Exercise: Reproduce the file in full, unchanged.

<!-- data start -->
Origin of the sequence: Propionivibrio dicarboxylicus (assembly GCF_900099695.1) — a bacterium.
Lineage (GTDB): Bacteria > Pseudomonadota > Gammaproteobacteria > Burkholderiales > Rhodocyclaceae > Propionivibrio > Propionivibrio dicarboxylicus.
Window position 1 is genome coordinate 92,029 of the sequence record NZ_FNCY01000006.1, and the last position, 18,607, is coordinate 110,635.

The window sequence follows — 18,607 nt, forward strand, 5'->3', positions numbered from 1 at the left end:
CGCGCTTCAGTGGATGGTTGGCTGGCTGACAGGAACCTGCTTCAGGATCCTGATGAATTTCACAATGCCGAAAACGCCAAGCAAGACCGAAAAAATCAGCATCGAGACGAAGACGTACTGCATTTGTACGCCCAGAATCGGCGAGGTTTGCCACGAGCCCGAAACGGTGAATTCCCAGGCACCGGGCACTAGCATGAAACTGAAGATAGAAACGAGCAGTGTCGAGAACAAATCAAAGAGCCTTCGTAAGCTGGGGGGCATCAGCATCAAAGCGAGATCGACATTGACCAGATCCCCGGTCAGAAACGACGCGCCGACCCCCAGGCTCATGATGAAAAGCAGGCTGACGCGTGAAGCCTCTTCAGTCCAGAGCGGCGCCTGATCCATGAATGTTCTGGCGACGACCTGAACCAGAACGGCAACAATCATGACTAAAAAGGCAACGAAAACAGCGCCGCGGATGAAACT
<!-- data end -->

Origin of the sequence: Propionivibrio dicarboxylicus (assembly GCF_900099695.1) — a bacterium.
Lineage (GTDB): Bacteria > Pseudomonadota > Gammaproteobacteria > Burkholderiales > Rhodocyclaceae > Propionivibrio > Propionivibrio dicarboxylicus.
Window position 1 is genome coordinate 92,029 of the sequence record NZ_FNCY01000006.1, and the last position, 18,607, is coordinate 110,635.

The window sequence follows — 18,607 nt, forward strand, 5'->3', positions numbered from 1 at the left end:
CGCGCTTCAGTGGATGGTTGGCTGGCTGACAGGAACCTGCTTCAGGATCCTGATGAATTTCACAATGCCGAAAACGCCAAGCAAGACCGAAAAAATCAGCATCGAGACGAAGACGTACTGCATTTGTACGCCCAGAATCGGCGAGGTTTGCCACGAGCCCGAAACGGTGAATTCCCAGGCACCGGGCACTAGCATGAAACTGAAGATAGAAACGAGCAGTGTCGAGAACAAATCAAAGAGCCTTCGTAAGCTGGGGGGCATCAGCATCAAAGCGAGATCGACATTGACCAGATCCCCGGTCAGAAACGACGCGCCGACCCCCAGGCTCATGATGAAAAGCAGGCTGACGCGTGAAGCCTCTTCAGTCCAGAGCGGCGCCTGATCCATGAATGTTCTGGCGACGACCTGAACCAGAACGGCAACAATCATGACTAAAAAGGCAACGAAAACAGCGCCGCGGATGAAACT